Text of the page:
Called Eagle-1, it could be Europe’s first space-based quantum-computing cryptographic key distribution system.
The format called QKD (quantum key distribution) requires specialized hardware not yet widely available, facilitating ultra-secure communications that cannot be intercepted without instant alerting of all parties involved.
According to information from the European Space Agency (ESA), the Eagle-1 satellite will spend three years in orbit testing the technologies needed for a new generation of secure communications. The satellite will demonstrate “the feasibility of quantum key distribution technology – which uses the principles of quantum mechanics to distribute encryption keys in such a way that any interception attempt is immediately detected”.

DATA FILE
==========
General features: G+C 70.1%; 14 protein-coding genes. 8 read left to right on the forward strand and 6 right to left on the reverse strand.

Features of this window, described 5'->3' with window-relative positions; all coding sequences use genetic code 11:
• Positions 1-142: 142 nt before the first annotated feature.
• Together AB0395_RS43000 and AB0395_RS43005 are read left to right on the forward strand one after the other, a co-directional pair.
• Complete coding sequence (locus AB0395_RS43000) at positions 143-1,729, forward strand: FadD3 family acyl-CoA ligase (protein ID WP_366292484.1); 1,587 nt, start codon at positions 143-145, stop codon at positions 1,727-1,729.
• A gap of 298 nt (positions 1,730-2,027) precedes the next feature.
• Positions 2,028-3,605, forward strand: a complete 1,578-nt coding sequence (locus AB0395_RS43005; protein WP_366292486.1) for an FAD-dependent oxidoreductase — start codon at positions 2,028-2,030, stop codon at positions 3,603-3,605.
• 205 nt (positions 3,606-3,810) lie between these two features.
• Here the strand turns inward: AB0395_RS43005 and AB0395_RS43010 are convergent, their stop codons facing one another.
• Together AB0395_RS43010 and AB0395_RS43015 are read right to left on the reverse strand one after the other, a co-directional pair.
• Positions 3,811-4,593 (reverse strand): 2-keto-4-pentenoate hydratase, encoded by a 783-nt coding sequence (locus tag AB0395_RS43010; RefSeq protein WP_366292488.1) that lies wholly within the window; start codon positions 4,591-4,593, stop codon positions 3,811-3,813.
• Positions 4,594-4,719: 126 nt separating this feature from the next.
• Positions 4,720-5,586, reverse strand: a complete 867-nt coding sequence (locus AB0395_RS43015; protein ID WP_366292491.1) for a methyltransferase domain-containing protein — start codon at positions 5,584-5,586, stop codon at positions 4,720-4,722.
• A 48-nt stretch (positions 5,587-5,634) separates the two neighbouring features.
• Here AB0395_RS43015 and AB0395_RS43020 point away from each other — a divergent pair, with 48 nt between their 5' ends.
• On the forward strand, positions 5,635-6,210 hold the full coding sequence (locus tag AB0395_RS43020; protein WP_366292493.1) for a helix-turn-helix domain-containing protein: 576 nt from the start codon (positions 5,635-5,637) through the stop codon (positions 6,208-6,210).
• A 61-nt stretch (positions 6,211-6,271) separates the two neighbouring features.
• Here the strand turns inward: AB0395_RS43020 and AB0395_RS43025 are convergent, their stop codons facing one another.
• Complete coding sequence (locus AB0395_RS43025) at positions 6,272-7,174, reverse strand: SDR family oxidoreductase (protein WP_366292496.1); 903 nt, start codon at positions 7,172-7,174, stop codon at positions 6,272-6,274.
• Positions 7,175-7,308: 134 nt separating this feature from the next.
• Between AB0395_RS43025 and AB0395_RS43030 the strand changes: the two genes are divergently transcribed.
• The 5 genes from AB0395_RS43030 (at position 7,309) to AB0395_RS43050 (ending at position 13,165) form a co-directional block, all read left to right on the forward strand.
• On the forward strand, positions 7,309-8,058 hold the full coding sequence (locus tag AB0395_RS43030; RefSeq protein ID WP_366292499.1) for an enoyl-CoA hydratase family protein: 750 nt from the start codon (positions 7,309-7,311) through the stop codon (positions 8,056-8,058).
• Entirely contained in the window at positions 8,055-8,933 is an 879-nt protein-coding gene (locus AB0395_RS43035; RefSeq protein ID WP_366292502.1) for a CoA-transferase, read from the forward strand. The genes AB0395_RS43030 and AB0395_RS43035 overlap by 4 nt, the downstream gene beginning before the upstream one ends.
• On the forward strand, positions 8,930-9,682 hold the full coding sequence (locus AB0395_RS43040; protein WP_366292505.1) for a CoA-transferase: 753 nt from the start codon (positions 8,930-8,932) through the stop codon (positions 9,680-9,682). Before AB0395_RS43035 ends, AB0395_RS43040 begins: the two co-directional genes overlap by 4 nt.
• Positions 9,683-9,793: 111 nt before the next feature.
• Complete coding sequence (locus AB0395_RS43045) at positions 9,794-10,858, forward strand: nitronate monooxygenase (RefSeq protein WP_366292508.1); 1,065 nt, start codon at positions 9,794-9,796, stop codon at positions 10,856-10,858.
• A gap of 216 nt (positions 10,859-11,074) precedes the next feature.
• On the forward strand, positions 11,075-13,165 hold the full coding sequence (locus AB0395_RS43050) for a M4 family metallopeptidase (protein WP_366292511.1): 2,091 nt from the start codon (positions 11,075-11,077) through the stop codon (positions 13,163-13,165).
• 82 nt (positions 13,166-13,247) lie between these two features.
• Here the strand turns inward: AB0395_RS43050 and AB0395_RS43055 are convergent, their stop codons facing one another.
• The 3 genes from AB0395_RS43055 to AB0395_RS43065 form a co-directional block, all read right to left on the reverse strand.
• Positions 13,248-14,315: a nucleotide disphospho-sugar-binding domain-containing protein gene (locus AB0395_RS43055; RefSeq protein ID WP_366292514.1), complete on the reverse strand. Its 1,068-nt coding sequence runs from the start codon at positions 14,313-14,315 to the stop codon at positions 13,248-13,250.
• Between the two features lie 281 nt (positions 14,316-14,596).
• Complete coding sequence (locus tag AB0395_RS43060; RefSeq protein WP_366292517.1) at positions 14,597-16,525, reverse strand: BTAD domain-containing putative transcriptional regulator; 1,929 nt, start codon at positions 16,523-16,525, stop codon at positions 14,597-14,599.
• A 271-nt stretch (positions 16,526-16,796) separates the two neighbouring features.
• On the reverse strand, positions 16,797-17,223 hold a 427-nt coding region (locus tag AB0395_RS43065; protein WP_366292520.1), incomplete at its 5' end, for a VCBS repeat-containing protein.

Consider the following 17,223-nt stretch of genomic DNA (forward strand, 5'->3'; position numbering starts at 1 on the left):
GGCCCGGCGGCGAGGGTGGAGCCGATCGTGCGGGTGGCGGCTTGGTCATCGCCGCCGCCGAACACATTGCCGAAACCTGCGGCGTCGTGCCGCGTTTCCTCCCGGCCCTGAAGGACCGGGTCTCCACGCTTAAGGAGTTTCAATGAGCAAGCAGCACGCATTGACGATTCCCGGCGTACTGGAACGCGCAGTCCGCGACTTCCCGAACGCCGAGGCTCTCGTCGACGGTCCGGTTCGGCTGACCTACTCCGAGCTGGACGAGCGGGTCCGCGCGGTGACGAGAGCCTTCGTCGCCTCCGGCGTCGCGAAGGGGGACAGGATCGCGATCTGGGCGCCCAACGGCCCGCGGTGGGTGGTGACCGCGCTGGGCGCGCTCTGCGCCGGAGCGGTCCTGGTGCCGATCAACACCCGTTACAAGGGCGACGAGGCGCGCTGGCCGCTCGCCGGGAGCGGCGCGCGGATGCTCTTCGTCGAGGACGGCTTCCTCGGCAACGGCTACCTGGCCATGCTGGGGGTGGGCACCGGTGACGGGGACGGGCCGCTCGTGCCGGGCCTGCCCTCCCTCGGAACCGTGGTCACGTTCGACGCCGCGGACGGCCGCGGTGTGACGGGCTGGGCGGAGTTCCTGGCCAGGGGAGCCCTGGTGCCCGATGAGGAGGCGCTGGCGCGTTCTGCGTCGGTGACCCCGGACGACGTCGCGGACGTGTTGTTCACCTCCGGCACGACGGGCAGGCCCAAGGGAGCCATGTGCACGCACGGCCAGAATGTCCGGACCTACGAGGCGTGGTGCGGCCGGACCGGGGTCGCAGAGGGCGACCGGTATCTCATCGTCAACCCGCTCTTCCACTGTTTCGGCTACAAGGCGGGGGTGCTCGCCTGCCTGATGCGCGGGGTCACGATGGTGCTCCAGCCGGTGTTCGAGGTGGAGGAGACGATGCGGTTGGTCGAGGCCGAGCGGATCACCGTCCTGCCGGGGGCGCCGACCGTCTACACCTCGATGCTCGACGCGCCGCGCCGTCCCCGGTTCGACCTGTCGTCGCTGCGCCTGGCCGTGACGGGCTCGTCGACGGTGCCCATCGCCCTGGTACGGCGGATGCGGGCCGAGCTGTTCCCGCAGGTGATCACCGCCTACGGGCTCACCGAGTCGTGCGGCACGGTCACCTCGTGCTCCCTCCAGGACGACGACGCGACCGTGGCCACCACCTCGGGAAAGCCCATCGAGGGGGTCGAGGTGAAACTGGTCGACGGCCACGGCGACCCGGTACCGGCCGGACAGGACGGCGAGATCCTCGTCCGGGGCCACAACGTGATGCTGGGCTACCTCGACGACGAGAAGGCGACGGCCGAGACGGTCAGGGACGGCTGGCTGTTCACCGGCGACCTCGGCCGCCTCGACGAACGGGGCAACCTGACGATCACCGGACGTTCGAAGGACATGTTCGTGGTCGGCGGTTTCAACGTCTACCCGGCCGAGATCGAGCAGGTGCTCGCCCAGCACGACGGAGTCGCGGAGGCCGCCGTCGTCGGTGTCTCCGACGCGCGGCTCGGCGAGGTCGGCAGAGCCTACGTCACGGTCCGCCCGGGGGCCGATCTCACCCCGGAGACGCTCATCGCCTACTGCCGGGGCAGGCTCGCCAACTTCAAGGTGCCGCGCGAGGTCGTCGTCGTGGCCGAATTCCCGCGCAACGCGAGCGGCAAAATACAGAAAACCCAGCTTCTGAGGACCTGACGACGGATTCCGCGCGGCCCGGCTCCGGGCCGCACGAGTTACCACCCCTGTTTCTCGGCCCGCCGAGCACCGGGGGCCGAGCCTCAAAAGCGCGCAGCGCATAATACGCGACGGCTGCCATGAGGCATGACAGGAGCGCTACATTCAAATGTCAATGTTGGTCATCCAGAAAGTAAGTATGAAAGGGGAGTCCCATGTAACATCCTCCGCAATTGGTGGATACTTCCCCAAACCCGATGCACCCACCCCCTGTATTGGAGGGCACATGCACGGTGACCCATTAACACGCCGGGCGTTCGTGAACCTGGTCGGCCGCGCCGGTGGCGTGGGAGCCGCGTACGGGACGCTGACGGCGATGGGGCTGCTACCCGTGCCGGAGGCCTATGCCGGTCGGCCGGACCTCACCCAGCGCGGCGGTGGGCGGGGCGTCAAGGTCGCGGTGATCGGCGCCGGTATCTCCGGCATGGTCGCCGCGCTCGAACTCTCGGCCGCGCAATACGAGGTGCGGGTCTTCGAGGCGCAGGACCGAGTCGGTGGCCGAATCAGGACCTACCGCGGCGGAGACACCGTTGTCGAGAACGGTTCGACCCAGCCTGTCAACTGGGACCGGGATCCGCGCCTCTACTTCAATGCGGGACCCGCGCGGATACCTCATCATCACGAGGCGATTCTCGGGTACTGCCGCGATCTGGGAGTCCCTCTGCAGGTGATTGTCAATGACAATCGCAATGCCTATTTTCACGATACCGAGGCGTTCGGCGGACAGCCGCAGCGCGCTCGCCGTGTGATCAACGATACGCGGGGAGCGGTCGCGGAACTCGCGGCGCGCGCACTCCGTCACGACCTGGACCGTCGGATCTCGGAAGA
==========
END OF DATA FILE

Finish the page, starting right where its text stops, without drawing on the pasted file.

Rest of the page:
ESA officially signed the contract for Eagle-1 with project leader SES during the International Astronautical Congress (IAC) in Paris at the end of September. The Luxembourg-based company will lead a consortium of more than 20 European companies to develop Eagle-1.
The first satellite of its kind will be a device weighing about 300 kg, placed in low Earth orbit and optimised for the most efficient operation The platform will be provided by the Italian company SITAEL, using haedware supplied by the German company Tesat Spacecom. Companies from Austria, Belgium, the Czech Republic and Switzerland are also involved in the project.
The project is supported by Horizon Europe, the European Union’s key funding programme for research and innovation, and ESA.
Interestingly, although Eagle-1 will be the first QKD sovereign satellite in Europe, China is the first country to operate such a device. Launched in 2016, Micius is the first communications satellite implementing quantum-computing technologies, serving the Communist Party of China (CPC).